The example I have shown here is the spread for Messier 81, a beautiful spiral galaxy found in Ursa Major. It is one of the best known galaxies in the sky, and is visible to northern hemisphere observers throughout the  year. The main image illustrates the multi-wavelength approach astronomers take to studying many objects. The image combines visible light, infrared light and ultraviolet light to teach us far more about the galaxy than we would learn if we only looked in visible light.


Messier 81 is a beautiful spiral galaxy found in Ursa Major. Hence it is visible throughout the year to northern hemisphere observers. The main image shown here is a combination of of a visible light image (taken by the Hubble Space Telescope), an infrared image taken by the Spitzer Space Telescope, and an ultraviolet image taken by Galaxy Evolution Explorer (GALEX).

At the edge of the Universe

In the final section of Astrophotography, I show examples of some of the most distant objects known. Images include the Hubble Deep Field, the Cosmic Microwave Background, the most distant galaxy seen (GN-z11, lying about 13.4 billion light years away), gravitational lenses and the recent discovery of gravitational waves made by LIGO.

The example I show here is the spread about the gravitational lens SDP81, a galaxy lying about 12 billion light years away which is being lensed (and brightened) by an intervening cluster of galaxies which lie about 4 billion light years away. The top image was taken at millimetre wavelengths by the Atacama Large Millimetre Array (ALMA), the bottom image in visible light by the Hubble Space Telescope.


Gravitational lenses enable us to see distant galaxies which would otherwise be too faint to see, but they also provide us with a way of tracing the distribution of dark matter in clusters.

I hope these few examples from Astrophotography have whetted your appetite to find out more. I really enjoyed putting the book together, and am very pleased with the quality of the images and their aesthetic beauty.

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On Wednesday of last week (15 June 2016), it was announced by the LIGO-Virgo collaboration that they had made their second detection of gravitational waves. This follows the announcement made by the same team in February of the first ever detection of the waves predicted by Einstein 100 years ago (see my blogposts here and here about that).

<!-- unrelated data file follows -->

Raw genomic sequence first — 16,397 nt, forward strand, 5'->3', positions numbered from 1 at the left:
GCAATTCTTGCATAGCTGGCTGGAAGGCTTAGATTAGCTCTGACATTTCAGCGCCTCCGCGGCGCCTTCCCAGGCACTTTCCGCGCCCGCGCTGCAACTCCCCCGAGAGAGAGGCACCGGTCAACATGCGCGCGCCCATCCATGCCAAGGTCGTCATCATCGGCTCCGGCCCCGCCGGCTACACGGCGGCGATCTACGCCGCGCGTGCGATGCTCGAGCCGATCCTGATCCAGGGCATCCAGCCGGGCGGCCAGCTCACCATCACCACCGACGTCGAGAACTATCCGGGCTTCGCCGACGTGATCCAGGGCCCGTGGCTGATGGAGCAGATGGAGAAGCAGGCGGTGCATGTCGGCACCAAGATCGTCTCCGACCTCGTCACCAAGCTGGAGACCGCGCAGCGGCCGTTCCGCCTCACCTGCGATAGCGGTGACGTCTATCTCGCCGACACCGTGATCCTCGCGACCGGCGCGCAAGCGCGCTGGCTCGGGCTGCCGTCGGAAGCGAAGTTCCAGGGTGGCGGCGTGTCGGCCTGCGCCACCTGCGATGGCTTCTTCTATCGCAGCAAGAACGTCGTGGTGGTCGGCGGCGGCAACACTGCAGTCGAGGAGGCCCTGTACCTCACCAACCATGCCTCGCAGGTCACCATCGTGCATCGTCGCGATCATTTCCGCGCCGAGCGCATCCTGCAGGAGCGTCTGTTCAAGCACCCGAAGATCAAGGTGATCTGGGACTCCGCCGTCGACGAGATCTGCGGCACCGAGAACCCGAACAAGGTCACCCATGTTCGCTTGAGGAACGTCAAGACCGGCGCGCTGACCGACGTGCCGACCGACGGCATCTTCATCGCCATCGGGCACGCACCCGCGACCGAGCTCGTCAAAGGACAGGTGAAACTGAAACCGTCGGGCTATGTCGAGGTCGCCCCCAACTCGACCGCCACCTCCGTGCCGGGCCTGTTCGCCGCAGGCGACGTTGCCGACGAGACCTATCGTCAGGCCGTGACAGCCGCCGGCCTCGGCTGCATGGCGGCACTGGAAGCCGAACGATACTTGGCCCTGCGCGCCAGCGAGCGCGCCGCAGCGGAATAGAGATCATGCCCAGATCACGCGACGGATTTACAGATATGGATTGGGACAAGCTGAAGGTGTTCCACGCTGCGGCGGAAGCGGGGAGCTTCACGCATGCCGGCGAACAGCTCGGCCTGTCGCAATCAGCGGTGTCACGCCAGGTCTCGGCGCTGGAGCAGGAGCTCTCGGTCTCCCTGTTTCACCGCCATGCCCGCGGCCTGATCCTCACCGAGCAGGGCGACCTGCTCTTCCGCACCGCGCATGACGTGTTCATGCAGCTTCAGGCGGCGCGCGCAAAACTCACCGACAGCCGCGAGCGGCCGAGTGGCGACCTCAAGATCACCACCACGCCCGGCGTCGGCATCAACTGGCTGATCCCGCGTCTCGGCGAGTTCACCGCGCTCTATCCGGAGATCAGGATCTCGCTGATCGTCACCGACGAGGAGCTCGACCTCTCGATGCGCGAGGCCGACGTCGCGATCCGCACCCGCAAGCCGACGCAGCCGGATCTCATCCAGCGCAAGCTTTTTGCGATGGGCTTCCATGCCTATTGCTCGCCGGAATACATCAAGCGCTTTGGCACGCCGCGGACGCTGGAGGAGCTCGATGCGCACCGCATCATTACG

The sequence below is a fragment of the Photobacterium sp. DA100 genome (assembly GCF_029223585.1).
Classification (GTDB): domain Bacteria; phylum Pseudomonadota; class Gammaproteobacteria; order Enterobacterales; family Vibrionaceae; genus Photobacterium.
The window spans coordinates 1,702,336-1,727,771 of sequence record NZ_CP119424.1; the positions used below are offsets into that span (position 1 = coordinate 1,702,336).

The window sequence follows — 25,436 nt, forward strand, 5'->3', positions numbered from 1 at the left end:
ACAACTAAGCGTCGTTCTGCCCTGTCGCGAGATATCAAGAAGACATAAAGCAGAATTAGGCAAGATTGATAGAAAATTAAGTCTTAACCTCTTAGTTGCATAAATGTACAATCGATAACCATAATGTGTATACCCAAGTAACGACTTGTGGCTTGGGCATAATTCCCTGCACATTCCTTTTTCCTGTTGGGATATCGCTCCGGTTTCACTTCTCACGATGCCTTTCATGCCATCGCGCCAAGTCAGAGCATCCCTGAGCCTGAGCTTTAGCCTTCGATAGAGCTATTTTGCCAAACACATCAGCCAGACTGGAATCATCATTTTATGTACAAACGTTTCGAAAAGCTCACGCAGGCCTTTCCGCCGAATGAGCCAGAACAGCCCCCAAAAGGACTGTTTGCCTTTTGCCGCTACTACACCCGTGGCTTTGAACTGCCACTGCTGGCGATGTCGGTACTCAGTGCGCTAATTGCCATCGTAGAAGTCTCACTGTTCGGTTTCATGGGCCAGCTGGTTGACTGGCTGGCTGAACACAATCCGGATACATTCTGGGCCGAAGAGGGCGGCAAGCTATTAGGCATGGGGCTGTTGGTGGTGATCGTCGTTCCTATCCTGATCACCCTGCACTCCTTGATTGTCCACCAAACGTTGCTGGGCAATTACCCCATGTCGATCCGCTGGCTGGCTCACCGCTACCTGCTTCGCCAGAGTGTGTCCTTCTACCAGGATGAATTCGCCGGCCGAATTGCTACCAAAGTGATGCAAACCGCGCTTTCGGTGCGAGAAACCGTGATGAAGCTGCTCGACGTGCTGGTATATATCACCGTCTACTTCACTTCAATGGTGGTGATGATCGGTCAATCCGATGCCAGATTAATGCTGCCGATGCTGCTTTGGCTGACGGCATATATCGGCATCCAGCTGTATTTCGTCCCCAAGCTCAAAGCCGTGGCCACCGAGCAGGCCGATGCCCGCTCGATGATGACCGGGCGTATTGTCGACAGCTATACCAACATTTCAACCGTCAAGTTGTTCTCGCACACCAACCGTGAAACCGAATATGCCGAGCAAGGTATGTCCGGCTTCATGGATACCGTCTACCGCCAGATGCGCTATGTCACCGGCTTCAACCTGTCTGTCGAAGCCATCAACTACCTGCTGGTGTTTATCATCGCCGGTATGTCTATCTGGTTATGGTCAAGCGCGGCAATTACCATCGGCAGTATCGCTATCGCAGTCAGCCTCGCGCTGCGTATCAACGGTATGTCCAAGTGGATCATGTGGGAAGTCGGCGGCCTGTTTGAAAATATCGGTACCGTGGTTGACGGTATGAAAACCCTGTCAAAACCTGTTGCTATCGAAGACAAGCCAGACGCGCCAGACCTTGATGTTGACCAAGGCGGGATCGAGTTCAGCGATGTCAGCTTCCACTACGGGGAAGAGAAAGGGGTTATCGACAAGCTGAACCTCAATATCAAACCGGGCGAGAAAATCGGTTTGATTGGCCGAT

The fact that LIGO has now detected two gravitational wave events in the space of a few months suggests that there will be many more; and really does highlight how we are opening up a whole new window on the Universe, as I have said before. To me, this is akin to the development of radio astronomy in the 1950s or X-ray astronomy in the 1960s, when new sources were being detected several times a year. Or, one could say, to the development of the telescope in the early 1600s.

I think that we can not only expect to see more and more detections coming from the LIGO-Virgo team, but also an increase in sensitivity of the detections as time goes on. Even with ground-based detectors I expect the sensitivity to increase, but once we start doing this from space (as ESA plans to do with eLISA), the sensitivity will increase hugely.


The LIGO collaboration has detected a second emission of gravitational waves. This detection, announced last week (15 June 2016), was made on 25 December 2015.

As with the first detection, this second detection seems to be of two black holes merging. However, unlike the first event, which lasted about a tenth of a second, this event was about 1-second long. Also, whereas it is calculated that the two black holes in the September 2015 event (announced in February) had masses of 29 and 36 times the mass of the Sun, the black holes in this event had masses of 11 and 8 times the mass of the Sun. It is the lower mass of the two black holes in this second event which leads to the merger taking longer, as their orbits about each other would have been slower.

We really are living at a very exciting time, to be witnessing this whole new window on the Universe opening up.

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A new window on the Universe

Last Thursday (11 February 2016) the very exciting news broke that scientists had directly detected gravitational waves for the very first time. I briefly blogged about it here, but now that I am back from giving talks in South America I have a little more time (and a much better internet connection) to write a more complete blogpost about it.

This direct detection, hopefully the first of many, was made by two international teams (including colleagues of mine at Cardiff University) using the Laser Interferometer Gravitational-Wave Observatory (LIGO), which is in the United States. The link to the actual paper, which appears in Physical Review Letters, is here. As you can see from the abstract of the paper (see below), the signal was detected by both LIGO detectors simultaneously, which is a very important point as it strongly suggests that the detection is real.